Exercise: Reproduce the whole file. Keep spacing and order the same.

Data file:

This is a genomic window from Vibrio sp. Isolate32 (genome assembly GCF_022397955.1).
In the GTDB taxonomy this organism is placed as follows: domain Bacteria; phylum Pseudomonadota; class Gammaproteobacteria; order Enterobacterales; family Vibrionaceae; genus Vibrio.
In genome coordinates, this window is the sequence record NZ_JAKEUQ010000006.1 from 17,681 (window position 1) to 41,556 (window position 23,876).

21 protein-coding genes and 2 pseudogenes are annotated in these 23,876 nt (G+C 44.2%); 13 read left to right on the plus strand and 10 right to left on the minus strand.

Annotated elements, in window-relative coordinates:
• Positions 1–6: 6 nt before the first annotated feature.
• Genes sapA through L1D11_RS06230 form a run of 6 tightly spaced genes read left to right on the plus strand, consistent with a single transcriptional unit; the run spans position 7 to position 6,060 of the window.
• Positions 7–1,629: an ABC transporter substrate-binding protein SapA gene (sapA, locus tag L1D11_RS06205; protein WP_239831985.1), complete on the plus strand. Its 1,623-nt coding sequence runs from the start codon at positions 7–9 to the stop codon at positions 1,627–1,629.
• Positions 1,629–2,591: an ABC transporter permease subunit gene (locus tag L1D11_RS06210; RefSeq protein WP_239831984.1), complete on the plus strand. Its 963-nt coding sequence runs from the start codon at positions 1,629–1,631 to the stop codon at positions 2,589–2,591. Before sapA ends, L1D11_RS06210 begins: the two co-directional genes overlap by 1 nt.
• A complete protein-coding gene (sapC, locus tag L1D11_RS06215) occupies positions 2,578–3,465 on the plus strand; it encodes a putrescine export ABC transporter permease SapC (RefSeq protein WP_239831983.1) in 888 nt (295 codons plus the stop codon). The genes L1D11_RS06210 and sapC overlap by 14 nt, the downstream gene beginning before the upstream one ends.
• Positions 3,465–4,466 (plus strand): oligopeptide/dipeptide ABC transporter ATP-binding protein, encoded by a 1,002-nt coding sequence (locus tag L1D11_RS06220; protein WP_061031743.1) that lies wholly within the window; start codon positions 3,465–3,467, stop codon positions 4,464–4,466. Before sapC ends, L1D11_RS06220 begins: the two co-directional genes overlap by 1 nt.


This is a genomic window from Vibrio sp. Isolate32 (genome assembly GCF_022397955.1).
In the GTDB taxonomy this organism is placed as follows: domain Bacteria; phylum Pseudomonadota; class Gammaproteobacteria; order Enterobacterales; family Vibrionaceae; genus Vibrio.
In genome coordinates, this window is the sequence record NZ_JAKEUQ010000006.1 from 17,681 (window position 1) to 41,556 (window position 23,876).

21 protein-coding genes and 2 pseudogenes are annotated in these 23,876 nt (G+C 44.2%); 13 read left to right on the plus strand and 10 right to left on the minus strand.

Annotated elements, in window-relative coordinates:
• Positions 1–6: 6 nt before the first annotated feature.
• Genes sapA through L1D11_RS06230 form a run of 6 tightly spaced genes read left to right on the plus strand, consistent with a single transcriptional unit; the run spans position 7 to position 6,060 of the window.
• Positions 7–1,629: an ABC transporter substrate-binding protein SapA gene (sapA, locus tag L1D11_RS06205; protein WP_239831985.1), complete on the plus strand. Its 1,623-nt coding sequence runs from the start codon at positions 7–9 to the stop codon at positions 1,627–1,629.
• Positions 1,629–2,591: an ABC transporter permease subunit gene (locus tag L1D11_RS06210; RefSeq protein WP_239831984.1), complete on the plus strand. Its 963-nt coding sequence runs from the start codon at positions 1,629–1,631 to the stop codon at positions 2,589–2,591. Before sapA ends, L1D11_RS06210 begins: the two co-directional genes overlap by 1 nt.
• A complete protein-coding gene (sapC, locus tag L1D11_RS06215) occupies positions 2,578–3,465 on the plus strand; it encodes a putrescine export ABC transporter permease SapC (RefSeq protein WP_239831983.1) in 888 nt (295 codons plus the stop codon). The genes L1D11_RS06210 and sapC overlap by 14 nt, the downstream gene beginning before the upstream one ends.
• Positions 3,465–4,466 (plus strand): oligopeptide/dipeptide ABC transporter ATP-binding protein, encoded by a 1,002-nt coding sequence (locus tag L1D11_RS06220; protein WP_061031743.1) that lies wholly within the window; start codon positions 3,465–3,467, stop codon positions 4,464–4,466. Before sapC ends, L1D11_RS06220 begins: the two co-directional genes overlap by 1 nt.